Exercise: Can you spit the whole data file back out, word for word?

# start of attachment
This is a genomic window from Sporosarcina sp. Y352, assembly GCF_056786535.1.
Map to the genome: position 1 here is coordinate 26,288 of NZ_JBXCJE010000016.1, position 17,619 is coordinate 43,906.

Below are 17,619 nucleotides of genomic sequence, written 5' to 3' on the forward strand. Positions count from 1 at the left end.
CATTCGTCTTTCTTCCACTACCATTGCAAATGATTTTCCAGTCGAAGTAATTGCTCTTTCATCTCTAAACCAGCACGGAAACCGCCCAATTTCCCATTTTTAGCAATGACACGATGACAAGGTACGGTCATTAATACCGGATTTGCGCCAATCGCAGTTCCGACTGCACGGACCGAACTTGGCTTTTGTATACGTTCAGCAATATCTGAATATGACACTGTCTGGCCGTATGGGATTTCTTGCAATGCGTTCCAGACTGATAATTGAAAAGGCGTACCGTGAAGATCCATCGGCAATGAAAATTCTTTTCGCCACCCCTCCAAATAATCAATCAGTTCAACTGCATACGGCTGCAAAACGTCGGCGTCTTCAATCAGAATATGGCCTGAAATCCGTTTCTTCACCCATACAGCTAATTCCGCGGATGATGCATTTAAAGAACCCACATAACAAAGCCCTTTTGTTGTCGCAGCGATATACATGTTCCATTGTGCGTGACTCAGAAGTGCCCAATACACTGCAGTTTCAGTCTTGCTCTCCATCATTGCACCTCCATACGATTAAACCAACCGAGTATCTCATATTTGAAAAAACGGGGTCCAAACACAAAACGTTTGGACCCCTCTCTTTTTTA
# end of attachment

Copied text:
This is a genomic window from Sporosarcina sp. Y352, assembly GCF_056786535.1.
Map to the genome: position 1 here is coordinate 26,288 of NZ_JBXCJE010000016.1, position 17,619 is coordinate 43,906.

Below are 17,619 nucleotides of genomic sequence, written 5' to 3' on the forward strand. Positions count from 1 at the left end.
CATTCGTCTTTCTTCCACTACCATTGCAAATGATTTTCCAGTCGAAGTAATTGCTCTTTCATCTCTAAACCAGCACGGAAACCGCCCAATTTCCCATTTTTAGCAATGACACGATGACAAGGTACGGTCATTAATACCGGATTTGCGCCAATCGCAGTTCCGACTGCACGGACCGAACTTGGCTTTTGTATACGTTCAGCAATATCTGAATATGACACTGTCTGGCCGTATGGGATTTCTTGCAATGCGTTCCAGACTGATAATTGAAAAGGCGTACCGTGAAGATCCATCGGCAATGAAAATTCTTTTCGCCACCCCTCCAAATAATCAATCAGTTCAACTGCATACGGCTGCAAAACGTCGGCGTCTTCAATCAGAATATGGCCTGAAATCCGTTTCTTCACCCATACAGCTAATTCCGCGGATGATGCATTTAAAGAACCCACATAACAAAGCCCTTTTGTTGTCGCAGCGATATACATGTTCCATTGTGCGTGACTCAGAAGTGCCCAATACACTGCAGTTTCAGTCTTGCTCTCCATCATTGCACCTCCATACGATTAAACCAACCGAGTATCTCATATTTGAAAAAACGGGGTCCAAACACAAAACGTTTGGACCCCTCTCTTTTTTA